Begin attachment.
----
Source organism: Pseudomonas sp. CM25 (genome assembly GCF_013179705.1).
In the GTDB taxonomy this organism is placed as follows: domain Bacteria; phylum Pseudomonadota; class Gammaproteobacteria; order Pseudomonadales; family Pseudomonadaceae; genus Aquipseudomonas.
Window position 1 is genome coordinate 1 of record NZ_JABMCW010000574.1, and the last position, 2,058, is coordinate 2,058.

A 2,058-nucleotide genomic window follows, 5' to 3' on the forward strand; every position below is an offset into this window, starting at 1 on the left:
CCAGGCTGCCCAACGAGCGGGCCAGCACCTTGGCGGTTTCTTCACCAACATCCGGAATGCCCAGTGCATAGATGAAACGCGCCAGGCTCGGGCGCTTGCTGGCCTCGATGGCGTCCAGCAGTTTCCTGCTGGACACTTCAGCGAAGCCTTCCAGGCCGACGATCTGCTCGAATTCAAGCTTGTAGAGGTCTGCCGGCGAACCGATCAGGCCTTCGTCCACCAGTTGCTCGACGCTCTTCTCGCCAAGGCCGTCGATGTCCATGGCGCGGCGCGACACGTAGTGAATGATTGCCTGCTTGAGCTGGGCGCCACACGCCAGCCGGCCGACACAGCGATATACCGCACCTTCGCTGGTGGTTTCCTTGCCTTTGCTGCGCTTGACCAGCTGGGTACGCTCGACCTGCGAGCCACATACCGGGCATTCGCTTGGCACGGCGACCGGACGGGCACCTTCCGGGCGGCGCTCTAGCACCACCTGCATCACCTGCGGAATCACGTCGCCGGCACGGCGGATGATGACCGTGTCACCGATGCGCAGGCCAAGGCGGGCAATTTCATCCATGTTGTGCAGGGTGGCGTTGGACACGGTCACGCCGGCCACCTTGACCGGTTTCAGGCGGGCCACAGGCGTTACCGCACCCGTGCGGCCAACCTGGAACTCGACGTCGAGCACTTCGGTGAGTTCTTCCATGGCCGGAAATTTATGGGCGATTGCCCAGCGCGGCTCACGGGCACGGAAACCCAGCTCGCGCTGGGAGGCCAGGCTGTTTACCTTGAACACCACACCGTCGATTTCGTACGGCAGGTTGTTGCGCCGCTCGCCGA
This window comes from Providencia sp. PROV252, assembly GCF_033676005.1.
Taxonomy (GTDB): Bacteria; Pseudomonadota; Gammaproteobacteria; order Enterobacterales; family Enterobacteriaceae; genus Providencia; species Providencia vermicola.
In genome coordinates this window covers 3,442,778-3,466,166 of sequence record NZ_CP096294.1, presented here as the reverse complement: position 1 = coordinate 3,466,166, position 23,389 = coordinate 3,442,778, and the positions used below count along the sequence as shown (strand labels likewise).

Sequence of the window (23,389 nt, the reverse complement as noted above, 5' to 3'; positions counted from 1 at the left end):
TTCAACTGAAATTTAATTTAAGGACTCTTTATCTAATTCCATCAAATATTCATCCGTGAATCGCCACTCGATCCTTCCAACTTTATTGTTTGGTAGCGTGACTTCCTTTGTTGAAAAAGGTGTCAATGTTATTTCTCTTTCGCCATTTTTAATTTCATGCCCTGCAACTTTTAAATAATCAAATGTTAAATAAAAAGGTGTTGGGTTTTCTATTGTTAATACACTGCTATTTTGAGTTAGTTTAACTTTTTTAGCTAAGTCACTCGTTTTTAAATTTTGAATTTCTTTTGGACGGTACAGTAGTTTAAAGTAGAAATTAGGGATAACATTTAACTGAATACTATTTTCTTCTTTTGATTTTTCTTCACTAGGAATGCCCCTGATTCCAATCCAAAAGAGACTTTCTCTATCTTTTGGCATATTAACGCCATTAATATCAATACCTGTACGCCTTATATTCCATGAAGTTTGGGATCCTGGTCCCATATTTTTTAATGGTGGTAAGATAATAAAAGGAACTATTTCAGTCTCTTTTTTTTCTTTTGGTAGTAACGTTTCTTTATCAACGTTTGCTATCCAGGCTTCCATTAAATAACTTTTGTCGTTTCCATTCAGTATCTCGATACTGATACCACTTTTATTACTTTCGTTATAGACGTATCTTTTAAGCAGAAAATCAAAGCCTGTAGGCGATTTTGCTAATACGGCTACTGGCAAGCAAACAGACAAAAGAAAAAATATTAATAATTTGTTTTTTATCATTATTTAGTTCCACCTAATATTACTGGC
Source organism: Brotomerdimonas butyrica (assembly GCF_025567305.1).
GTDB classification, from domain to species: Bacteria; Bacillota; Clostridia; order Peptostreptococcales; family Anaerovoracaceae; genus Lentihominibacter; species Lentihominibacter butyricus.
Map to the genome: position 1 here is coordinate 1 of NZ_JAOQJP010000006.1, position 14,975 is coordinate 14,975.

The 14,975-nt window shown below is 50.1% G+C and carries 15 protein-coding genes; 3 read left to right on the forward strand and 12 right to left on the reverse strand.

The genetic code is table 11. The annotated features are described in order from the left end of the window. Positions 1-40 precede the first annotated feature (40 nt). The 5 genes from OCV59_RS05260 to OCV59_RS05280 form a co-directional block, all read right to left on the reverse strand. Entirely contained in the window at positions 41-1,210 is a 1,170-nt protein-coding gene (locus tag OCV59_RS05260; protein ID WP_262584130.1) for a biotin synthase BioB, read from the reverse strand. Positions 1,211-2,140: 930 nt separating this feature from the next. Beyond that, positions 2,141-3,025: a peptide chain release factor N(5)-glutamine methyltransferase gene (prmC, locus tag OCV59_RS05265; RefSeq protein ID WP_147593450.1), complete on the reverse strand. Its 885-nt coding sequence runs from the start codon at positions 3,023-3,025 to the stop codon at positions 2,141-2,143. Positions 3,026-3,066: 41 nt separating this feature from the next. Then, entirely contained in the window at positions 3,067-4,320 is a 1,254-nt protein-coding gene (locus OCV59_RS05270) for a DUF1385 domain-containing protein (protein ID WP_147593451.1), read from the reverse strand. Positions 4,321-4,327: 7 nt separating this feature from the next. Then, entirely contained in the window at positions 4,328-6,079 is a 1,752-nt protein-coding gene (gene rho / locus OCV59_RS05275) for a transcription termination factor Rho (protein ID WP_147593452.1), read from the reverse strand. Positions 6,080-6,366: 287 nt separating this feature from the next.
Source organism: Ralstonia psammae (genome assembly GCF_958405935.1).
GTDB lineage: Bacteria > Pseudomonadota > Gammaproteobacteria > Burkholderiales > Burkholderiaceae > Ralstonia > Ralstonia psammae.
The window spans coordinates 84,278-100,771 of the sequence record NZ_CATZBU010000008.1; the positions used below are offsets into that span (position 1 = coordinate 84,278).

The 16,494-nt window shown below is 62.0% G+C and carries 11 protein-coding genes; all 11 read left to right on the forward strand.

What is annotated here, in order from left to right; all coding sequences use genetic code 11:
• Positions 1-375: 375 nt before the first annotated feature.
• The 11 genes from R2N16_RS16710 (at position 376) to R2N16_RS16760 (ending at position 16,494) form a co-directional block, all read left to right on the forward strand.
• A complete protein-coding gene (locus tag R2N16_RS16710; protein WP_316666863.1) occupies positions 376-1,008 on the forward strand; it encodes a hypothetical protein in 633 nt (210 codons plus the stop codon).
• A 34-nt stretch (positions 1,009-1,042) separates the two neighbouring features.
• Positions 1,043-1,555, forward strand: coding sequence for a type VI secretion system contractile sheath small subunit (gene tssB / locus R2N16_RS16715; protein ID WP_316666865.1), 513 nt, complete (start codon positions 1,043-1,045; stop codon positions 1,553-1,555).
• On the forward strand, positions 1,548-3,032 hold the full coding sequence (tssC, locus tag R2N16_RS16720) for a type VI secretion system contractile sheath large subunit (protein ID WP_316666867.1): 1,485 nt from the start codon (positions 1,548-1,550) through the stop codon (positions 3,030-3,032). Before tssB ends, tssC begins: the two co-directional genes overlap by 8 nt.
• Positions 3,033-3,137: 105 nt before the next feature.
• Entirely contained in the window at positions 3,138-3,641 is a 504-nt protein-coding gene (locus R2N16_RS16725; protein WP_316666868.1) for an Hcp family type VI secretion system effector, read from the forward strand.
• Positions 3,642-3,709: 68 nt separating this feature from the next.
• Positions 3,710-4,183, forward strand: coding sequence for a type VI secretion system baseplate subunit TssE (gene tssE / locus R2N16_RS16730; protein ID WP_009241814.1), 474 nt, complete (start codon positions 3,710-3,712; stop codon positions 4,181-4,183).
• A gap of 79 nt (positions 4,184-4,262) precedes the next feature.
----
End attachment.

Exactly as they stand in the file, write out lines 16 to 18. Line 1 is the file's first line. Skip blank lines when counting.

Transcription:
Source organism: Ralstonia psammae (genome assembly GCF_958405935.1).
GTDB lineage: Bacteria > Pseudomonadota > Gammaproteobacteria > Burkholderiales > Burkholderiaceae > Ralstonia > Ralstonia psammae.
The window spans coordinates 84,278-100,771 of the sequence record NZ_CATZBU010000008.1; the positions used below are offsets into that span (position 1 = coordinate 84,278).